Seth Godin is a popular marketing guru and he writes some really interesting articles on his blog. I spotted his new article – ‘Things to ask before you redo your website’. The article is spot on and a must read. The web design business has been around for a decent while and only now are businesses finally grasping the true value of a well planned web strategy. I would like to highlight a few important facts before you head on to Seth Godin’s blog.
Public relations face of your business – Visitors, potentials, and customers would want to find information about your company, products, and services. Your website creates the perception of your brand in the minds of the visitors. What they see on the website is what they perceive.
Hits / Visitors / Conversions – Thanks to all those SEO (search engine optimisation) conmen, the entire purpose of websites have been misunderstood to be a war of competitors that take place on Google. Websites require a lot of hits (number of page views). Some of those hits will qualify as a quality visitor (someone who is interested in your products). The visitor will convert to a customer if you can convince them that you can provide the products they are looking for; at the right price; and to the expected quality of service. Conversions have nothing to do with search engines, even though SEO helps you get noticed. If your website’s strategy is not precise, you can get a million hits but end up with no conversions!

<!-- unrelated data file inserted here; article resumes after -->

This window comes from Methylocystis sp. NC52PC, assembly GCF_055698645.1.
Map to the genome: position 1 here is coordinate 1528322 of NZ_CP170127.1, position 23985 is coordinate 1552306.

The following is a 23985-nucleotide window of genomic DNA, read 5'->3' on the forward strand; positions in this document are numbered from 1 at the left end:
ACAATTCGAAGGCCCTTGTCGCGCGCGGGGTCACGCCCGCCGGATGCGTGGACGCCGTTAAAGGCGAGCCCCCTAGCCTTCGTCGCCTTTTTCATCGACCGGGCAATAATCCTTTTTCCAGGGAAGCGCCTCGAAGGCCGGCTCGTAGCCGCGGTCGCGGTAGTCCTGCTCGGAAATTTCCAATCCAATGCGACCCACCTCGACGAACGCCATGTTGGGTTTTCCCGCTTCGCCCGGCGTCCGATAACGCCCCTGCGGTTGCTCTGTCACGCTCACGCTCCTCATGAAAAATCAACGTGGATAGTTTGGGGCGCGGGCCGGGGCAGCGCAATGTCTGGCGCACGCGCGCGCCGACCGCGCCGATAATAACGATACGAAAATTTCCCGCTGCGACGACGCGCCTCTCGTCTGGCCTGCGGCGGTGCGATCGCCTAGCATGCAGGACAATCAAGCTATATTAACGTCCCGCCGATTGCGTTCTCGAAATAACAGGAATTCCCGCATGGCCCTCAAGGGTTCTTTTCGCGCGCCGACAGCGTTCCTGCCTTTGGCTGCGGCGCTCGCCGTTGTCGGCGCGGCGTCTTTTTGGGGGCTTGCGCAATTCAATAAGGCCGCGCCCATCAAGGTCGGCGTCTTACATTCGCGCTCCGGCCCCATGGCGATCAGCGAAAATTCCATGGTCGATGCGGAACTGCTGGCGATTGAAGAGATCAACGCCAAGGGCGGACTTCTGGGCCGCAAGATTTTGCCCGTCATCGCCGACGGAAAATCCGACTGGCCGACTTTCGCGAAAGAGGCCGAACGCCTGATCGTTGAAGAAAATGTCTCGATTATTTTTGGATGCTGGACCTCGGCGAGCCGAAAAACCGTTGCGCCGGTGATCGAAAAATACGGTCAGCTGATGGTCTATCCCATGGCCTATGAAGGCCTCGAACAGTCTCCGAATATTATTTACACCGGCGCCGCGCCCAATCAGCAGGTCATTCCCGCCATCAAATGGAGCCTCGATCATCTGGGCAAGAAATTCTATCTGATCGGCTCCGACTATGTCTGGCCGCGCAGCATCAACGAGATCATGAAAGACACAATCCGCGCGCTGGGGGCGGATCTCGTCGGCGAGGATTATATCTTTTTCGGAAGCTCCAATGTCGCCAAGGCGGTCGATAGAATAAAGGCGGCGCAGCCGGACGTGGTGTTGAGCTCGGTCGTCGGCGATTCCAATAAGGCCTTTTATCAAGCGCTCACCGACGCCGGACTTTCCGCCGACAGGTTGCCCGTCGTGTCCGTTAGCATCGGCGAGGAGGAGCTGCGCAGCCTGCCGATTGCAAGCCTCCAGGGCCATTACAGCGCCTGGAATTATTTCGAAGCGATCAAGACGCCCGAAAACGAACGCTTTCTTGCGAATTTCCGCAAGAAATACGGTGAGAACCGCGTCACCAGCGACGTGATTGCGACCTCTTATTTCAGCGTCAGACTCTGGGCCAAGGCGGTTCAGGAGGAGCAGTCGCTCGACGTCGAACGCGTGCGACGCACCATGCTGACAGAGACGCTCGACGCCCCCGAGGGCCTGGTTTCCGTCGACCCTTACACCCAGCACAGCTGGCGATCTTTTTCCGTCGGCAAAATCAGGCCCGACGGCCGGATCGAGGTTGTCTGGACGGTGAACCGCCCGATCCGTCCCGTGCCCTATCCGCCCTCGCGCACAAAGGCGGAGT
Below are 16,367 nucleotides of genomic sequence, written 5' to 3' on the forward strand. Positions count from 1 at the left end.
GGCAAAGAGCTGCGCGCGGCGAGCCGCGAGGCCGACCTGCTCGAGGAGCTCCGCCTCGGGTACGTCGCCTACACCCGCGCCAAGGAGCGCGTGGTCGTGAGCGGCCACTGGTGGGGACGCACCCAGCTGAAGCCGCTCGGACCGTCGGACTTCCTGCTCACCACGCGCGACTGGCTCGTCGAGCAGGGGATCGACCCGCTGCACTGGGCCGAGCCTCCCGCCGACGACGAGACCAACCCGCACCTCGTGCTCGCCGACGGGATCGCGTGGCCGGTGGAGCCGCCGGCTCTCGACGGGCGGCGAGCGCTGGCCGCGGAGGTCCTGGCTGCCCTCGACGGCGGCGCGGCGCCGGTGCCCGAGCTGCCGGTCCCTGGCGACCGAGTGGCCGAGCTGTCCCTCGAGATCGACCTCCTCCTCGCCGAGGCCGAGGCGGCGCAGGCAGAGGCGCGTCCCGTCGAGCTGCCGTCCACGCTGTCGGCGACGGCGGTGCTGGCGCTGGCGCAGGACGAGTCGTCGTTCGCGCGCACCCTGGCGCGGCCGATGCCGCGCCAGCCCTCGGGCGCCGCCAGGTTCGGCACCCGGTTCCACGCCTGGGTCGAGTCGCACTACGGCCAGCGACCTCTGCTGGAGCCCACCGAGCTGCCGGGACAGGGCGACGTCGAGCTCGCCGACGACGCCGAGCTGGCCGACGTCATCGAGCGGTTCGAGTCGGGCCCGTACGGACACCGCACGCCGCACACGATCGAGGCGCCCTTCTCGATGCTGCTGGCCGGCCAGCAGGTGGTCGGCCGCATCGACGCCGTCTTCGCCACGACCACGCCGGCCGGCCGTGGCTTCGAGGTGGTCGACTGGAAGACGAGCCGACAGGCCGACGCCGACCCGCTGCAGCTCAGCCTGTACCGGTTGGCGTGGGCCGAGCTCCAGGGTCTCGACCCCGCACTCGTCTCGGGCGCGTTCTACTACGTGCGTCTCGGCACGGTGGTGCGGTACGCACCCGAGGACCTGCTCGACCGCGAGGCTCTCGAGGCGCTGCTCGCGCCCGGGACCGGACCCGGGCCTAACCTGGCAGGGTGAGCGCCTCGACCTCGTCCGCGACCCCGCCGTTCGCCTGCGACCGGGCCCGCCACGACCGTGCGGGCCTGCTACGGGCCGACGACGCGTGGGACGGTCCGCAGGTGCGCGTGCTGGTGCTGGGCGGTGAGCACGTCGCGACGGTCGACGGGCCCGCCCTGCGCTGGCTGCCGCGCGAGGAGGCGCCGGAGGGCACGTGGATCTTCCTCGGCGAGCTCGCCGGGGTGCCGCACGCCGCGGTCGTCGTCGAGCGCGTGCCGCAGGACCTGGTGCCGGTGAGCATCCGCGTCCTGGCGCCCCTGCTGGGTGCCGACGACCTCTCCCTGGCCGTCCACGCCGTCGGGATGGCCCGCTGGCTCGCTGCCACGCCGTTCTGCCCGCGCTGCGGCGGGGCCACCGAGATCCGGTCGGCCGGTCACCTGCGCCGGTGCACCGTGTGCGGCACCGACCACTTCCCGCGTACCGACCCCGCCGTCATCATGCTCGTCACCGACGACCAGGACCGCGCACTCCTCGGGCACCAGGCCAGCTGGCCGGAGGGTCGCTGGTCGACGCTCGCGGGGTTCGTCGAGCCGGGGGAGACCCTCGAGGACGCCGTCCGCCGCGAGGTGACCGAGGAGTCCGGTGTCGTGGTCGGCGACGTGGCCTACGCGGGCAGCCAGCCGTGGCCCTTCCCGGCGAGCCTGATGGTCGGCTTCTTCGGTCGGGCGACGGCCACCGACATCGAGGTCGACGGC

Time is money. Act fast – The web is a fast changing medium. For every minute you waste, you are allowing thousands of other businesses / web entrepreneurs to win over you. Set aside some time for your website and PR. What might be surprising is that businesses spend thousands on print and TV advertising and fail to invest similar time and money into their websites. After seeing your print advertisement your potential customers will want to head to your website. You don’t really want to waste the effort and investment that you put into your print campaign to be ruined by a website that couldn’t live up to the expectations of the customer.
Rather than me trying to regurgitate the checklist all over again, I thought it would be a good idea to post a link to his article. Click here to read it.